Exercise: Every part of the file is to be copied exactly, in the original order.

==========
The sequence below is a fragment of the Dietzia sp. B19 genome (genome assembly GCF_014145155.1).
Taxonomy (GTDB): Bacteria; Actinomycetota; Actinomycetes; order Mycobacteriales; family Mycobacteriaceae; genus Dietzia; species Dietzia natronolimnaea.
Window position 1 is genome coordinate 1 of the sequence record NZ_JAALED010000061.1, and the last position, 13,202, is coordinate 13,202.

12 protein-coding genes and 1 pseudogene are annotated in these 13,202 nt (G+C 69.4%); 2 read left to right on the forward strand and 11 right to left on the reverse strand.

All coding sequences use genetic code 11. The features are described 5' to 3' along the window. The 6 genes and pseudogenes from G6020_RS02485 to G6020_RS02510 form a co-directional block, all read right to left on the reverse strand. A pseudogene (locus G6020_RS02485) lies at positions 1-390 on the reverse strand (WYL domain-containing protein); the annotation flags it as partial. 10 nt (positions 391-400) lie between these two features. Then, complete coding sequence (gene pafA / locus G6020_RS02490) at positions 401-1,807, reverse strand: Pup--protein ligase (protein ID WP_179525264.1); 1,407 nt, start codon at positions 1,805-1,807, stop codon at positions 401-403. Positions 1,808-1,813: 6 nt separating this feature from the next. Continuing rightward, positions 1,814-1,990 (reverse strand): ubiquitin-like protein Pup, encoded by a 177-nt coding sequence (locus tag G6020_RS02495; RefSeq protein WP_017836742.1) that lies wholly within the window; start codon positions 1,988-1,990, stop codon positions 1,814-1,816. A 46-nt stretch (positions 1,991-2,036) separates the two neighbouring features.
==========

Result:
The sequence below is a fragment of the Dietzia sp. B19 genome (genome assembly GCF_014145155.1).
Taxonomy (GTDB): Bacteria; Actinomycetota; Actinomycetes; order Mycobacteriales; family Mycobacteriaceae; genus Dietzia; species Dietzia natronolimnaea.
Window position 1 is genome coordinate 1 of the sequence record NZ_JAALED010000061.1, and the last position, 13,202, is coordinate 13,202.

12 protein-coding genes and 1 pseudogene are annotated in these 13,202 nt (G+C 69.4%); 2 read left to right on the forward strand and 11 right to left on the reverse strand.

All coding sequences use genetic code 11. The features are described 5' to 3' along the window. The 6 genes and pseudogenes from G6020_RS02485 to G6020_RS02510 form a co-directional block, all read right to left on the reverse strand. A pseudogene (locus G6020_RS02485) lies at positions 1-390 on the reverse strand (WYL domain-containing protein); the annotation flags it as partial. 10 nt (positions 391-400) lie between these two features. Then, complete coding sequence (gene pafA / locus G6020_RS02490) at positions 401-1,807, reverse strand: Pup--protein ligase (protein ID WP_179525264.1); 1,407 nt, start codon at positions 1,805-1,807, stop codon at positions 401-403. Positions 1,808-1,813: 6 nt separating this feature from the next. Continuing rightward, positions 1,814-1,990 (reverse strand): ubiquitin-like protein Pup, encoded by a 177-nt coding sequence (locus tag G6020_RS02495; RefSeq protein WP_017836742.1) that lies wholly within the window; start codon positions 1,988-1,990, stop codon positions 1,814-1,816. A 46-nt stretch (positions 1,991-2,036) separates the two neighbouring features.